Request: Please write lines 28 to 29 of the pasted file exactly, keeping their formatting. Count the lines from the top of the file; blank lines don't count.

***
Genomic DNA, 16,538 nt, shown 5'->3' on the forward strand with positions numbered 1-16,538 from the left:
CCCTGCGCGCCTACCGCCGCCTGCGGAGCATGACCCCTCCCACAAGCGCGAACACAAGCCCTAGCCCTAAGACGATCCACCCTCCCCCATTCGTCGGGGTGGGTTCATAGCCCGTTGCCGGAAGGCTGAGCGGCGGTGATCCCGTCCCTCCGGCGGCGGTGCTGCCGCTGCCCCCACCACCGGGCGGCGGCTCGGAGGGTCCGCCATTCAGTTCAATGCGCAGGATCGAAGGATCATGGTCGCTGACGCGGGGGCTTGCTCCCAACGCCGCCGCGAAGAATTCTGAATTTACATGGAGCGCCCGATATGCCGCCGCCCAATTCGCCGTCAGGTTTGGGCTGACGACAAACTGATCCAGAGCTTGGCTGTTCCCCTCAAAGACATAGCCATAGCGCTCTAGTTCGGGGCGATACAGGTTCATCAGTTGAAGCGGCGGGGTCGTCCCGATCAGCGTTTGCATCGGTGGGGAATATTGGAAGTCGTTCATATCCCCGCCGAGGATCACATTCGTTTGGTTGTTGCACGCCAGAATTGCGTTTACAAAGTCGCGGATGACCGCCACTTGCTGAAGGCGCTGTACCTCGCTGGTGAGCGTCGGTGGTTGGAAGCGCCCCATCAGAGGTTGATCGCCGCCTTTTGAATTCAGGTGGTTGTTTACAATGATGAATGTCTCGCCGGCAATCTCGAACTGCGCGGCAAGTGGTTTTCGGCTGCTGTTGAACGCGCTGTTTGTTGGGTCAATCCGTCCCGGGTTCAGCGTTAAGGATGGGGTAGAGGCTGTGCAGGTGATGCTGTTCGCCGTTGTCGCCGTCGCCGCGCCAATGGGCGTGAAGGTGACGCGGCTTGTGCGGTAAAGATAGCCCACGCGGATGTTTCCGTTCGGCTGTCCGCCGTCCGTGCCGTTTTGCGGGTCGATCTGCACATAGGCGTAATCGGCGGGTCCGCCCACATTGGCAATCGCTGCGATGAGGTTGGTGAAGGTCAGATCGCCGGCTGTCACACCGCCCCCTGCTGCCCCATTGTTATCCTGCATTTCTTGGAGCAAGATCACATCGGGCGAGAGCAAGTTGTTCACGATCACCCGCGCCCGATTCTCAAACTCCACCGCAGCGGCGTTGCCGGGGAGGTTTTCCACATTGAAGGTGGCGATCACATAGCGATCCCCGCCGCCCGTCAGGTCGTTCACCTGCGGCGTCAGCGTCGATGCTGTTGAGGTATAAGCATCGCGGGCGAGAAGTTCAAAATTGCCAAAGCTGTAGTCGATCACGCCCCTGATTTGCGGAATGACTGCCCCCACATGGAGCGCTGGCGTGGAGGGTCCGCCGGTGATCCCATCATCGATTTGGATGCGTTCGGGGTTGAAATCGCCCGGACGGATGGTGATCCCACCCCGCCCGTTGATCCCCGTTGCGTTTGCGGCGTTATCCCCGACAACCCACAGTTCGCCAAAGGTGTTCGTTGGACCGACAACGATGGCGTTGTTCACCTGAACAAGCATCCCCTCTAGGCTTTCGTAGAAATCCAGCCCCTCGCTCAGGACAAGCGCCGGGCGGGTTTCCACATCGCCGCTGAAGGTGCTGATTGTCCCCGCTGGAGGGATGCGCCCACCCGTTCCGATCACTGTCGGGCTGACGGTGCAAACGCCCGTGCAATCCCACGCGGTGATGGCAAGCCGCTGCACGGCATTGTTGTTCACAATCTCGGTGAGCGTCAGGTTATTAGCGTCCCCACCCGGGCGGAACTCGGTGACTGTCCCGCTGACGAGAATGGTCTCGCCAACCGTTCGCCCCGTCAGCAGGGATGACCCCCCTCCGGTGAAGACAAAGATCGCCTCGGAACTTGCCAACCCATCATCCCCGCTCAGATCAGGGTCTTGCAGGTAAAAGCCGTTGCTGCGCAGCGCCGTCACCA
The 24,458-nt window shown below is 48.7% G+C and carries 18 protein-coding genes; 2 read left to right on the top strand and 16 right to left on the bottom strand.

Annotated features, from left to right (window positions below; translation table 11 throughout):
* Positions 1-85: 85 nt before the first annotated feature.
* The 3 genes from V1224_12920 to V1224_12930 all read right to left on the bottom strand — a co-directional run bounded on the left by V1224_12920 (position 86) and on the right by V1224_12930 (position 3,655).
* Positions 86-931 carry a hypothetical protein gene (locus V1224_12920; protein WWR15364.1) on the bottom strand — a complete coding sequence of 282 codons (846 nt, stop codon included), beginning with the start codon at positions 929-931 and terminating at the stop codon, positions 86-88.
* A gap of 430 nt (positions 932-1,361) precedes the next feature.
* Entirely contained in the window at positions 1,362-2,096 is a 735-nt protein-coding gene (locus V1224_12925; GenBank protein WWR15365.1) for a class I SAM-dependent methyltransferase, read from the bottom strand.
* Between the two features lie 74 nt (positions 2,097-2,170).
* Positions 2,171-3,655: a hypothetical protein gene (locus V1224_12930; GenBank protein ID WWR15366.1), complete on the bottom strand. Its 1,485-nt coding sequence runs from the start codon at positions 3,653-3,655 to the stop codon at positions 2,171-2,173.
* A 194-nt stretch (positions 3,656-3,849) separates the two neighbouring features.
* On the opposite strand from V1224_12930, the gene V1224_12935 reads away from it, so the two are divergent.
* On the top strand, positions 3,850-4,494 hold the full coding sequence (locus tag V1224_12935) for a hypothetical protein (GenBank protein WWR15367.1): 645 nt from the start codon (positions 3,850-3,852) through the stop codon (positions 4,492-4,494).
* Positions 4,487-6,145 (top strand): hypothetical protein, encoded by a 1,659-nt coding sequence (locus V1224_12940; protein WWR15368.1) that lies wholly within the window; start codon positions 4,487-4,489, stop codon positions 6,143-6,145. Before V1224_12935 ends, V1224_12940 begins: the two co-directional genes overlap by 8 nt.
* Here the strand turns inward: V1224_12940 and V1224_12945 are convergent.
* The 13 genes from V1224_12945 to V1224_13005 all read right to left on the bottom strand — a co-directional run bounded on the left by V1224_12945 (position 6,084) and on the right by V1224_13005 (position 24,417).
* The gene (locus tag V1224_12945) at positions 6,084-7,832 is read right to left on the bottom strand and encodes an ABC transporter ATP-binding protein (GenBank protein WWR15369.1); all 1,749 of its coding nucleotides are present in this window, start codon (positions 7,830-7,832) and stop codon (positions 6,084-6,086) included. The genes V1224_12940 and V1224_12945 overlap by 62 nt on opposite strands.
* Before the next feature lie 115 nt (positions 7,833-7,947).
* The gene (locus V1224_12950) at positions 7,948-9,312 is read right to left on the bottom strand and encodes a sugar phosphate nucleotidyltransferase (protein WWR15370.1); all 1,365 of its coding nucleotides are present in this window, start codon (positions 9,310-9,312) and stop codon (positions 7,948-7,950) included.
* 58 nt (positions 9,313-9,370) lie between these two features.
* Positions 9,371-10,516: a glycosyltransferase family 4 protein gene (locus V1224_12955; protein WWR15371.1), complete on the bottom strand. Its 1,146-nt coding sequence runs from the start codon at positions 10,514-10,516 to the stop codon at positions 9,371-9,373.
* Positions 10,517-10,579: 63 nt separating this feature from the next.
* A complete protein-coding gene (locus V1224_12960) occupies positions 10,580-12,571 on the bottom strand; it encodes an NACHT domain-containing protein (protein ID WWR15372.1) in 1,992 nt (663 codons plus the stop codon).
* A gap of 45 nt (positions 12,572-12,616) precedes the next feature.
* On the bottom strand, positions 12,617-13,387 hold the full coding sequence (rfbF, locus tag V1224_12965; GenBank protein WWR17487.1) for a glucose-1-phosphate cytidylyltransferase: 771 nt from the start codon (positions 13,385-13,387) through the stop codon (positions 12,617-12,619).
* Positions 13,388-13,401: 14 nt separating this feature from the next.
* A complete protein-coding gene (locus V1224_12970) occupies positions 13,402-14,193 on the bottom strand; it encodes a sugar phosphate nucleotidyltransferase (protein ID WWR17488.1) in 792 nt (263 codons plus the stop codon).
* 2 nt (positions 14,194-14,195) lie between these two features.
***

* A complete protein-coding gene (locus V1224_12970) occupies positions 13,402-14,193 on the bottom strand; it encodes a sugar phosphate nucleotidyltransferase (protein ID WWR17488.1) in 792 nt (263 codons plus the stop codon).
* 2 nt (positions 14,194-14,195) lie between these two features.